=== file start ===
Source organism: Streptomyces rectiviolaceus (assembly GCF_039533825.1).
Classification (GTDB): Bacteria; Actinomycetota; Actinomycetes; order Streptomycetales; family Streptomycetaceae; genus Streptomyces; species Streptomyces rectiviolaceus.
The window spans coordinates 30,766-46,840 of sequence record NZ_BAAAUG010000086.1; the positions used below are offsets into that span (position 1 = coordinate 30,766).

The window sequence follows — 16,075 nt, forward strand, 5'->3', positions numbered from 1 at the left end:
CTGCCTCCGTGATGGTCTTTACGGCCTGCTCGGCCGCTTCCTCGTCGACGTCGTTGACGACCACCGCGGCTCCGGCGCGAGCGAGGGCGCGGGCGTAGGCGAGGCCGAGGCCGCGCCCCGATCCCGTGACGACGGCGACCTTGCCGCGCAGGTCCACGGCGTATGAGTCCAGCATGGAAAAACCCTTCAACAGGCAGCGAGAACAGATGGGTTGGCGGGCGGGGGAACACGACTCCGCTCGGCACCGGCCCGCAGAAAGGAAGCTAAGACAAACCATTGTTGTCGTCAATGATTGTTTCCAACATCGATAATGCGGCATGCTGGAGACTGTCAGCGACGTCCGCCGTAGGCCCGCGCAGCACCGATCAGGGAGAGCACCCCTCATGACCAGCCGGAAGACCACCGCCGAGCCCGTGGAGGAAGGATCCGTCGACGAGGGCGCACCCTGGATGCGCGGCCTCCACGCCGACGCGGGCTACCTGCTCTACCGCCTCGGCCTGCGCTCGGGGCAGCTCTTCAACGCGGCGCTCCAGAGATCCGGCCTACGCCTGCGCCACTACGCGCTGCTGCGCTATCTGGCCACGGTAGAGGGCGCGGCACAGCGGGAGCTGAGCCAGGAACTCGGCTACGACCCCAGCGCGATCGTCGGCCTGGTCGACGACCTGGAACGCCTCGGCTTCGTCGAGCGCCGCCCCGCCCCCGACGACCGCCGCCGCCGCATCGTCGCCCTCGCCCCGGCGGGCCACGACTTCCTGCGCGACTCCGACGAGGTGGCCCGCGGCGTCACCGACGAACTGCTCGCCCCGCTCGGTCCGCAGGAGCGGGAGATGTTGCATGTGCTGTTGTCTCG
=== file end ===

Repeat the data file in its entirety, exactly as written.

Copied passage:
Source organism: Streptomyces rectiviolaceus (assembly GCF_039533825.1).
Classification (GTDB): Bacteria; Actinomycetota; Actinomycetes; order Streptomycetales; family Streptomycetaceae; genus Streptomyces; species Streptomyces rectiviolaceus.
The window spans coordinates 30,766-46,840 of sequence record NZ_BAAAUG010000086.1; the positions used below are offsets into that span (position 1 = coordinate 30,766).

The window sequence follows — 16,075 nt, forward strand, 5'->3', positions numbered from 1 at the left end:
CTGCCTCCGTGATGGTCTTTACGGCCTGCTCGGCCGCTTCCTCGTCGACGTCGTTGACGACCACCGCGGCTCCGGCGCGAGCGAGGGCGCGGGCGTAGGCGAGGCCGAGGCCGCGCCCCGATCCCGTGACGACGGCGACCTTGCCGCGCAGGTCCACGGCGTATGAGTCCAGCATGGAAAAACCCTTCAACAGGCAGCGAGAACAGATGGGTTGGCGGGCGGGGGAACACGACTCCGCTCGGCACCGGCCCGCAGAAAGGAAGCTAAGACAAACCATTGTTGTCGTCAATGATTGTTTCCAACATCGATAATGCGGCATGCTGGAGACTGTCAGCGACGTCCGCCGTAGGCCCGCGCAGCACCGATCAGGGAGAGCACCCCTCATGACCAGCCGGAAGACCACCGCCGAGCCCGTGGAGGAAGGATCCGTCGACGAGGGCGCACCCTGGATGCGCGGCCTCCACGCCGACGCGGGCTACCTGCTCTACCGCCTCGGCCTGCGCTCGGGGCAGCTCTTCAACGCGGCGCTCCAGAGATCCGGCCTACGCCTGCGCCACTACGCGCTGCTGCGCTATCTGGCCACGGTAGAGGGCGCGGCACAGCGGGAGCTGAGCCAGGAACTCGGCTACGACCCCAGCGCGATCGTCGGCCTGGTCGACGACCTGGAACGCCTCGGCTTCGTCGAGCGCCGCCCCGCCCCCGACGACCGCCGCCGCCGCATCGTCGCCCTCGCCCCGGCGGGCCACGACTTCCTGCGCGACTCCGACGAGGTGGCCCGCGGCGTCACCGACGAACTGCTCGCCCCGCTCGGTCCGCAGGAGCGGGAGATGTTGCATGTGCTGTTGTCTCG